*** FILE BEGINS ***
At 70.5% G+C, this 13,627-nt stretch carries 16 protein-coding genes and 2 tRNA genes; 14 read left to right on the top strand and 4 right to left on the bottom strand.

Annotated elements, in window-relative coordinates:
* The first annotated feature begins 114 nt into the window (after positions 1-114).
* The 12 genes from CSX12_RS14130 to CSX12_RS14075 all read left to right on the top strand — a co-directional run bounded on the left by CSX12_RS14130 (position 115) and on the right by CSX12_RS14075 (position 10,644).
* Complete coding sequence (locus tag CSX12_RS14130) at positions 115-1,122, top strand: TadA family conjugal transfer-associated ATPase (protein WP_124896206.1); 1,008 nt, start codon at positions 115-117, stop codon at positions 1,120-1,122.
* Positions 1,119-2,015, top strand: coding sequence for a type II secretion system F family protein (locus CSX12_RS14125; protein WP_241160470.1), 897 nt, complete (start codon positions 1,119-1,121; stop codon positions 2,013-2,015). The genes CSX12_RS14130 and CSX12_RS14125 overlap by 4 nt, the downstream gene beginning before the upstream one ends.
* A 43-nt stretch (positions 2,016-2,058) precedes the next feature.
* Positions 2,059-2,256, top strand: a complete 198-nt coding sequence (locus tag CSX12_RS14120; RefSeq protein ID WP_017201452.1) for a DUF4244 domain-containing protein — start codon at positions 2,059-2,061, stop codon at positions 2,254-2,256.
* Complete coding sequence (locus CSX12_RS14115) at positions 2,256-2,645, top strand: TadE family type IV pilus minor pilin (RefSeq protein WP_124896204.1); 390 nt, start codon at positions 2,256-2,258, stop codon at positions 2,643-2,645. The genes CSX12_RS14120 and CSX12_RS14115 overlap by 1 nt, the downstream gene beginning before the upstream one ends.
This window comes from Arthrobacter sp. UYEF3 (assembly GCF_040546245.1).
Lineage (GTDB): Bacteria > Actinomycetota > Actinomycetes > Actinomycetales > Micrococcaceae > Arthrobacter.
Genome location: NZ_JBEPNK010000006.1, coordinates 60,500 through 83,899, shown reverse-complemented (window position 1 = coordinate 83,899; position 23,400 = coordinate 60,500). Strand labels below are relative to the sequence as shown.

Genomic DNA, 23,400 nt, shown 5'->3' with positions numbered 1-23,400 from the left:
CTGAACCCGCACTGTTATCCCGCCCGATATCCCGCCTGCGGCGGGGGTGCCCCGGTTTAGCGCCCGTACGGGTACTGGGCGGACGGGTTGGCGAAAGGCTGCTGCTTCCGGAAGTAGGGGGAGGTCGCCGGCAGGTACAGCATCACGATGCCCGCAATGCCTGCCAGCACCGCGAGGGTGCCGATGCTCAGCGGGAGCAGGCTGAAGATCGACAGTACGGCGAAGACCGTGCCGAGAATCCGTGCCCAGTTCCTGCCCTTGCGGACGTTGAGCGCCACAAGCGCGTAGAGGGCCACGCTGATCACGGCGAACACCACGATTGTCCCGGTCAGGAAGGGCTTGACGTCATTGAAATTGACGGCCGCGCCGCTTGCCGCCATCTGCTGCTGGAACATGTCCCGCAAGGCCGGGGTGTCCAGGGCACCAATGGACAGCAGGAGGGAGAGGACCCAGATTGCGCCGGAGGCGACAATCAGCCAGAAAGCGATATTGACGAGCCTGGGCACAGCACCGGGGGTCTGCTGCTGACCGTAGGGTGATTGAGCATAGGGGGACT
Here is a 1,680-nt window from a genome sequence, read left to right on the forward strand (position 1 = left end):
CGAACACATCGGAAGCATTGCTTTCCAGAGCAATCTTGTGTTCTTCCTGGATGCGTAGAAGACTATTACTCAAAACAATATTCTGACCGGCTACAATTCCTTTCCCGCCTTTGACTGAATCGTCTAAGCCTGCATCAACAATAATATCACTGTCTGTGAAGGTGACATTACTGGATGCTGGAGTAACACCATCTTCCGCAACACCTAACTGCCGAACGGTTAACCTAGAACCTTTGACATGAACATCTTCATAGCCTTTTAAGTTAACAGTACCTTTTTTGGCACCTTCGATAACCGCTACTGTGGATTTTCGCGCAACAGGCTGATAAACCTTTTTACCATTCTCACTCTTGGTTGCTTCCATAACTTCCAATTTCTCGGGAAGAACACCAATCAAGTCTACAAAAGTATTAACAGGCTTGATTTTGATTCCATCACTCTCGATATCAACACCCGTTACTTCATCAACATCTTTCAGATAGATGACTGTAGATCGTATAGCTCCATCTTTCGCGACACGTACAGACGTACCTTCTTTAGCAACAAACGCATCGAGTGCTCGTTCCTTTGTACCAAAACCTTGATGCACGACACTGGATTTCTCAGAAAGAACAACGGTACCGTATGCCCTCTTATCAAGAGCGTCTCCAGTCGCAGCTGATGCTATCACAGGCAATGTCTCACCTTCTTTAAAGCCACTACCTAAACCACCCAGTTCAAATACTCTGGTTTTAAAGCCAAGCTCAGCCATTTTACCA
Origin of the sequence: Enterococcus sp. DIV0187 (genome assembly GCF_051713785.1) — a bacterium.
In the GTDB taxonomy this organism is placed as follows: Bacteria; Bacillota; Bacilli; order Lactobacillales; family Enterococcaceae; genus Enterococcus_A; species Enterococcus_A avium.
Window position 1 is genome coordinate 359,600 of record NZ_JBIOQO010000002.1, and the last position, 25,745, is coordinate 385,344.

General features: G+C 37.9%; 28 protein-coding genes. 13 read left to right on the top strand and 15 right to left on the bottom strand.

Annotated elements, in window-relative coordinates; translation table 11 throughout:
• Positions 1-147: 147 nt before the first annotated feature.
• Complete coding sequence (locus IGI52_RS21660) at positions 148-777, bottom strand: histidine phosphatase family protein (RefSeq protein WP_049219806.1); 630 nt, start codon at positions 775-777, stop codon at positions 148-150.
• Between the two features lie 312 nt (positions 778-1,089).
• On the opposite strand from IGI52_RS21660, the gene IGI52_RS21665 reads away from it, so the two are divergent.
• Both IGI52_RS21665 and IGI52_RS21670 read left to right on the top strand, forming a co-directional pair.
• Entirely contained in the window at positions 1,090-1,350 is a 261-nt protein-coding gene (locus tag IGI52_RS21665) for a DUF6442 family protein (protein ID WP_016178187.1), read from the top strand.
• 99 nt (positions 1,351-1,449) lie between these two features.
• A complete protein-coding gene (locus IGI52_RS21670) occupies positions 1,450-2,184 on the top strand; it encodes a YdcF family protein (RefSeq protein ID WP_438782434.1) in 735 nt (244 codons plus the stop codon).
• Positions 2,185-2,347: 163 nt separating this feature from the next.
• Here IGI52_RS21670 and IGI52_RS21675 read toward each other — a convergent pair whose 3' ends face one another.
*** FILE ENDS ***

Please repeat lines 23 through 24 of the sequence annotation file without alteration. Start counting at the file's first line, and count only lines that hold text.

• Complete coding sequence (locus IGI52_RS21660) at positions 148-777, bottom strand: histidine phosphatase family protein (RefSeq protein WP_049219806.1); 630 nt, start codon at positions 775-777, stop codon at positions 148-150.
• Between the two features lie 312 nt (positions 778-1,089).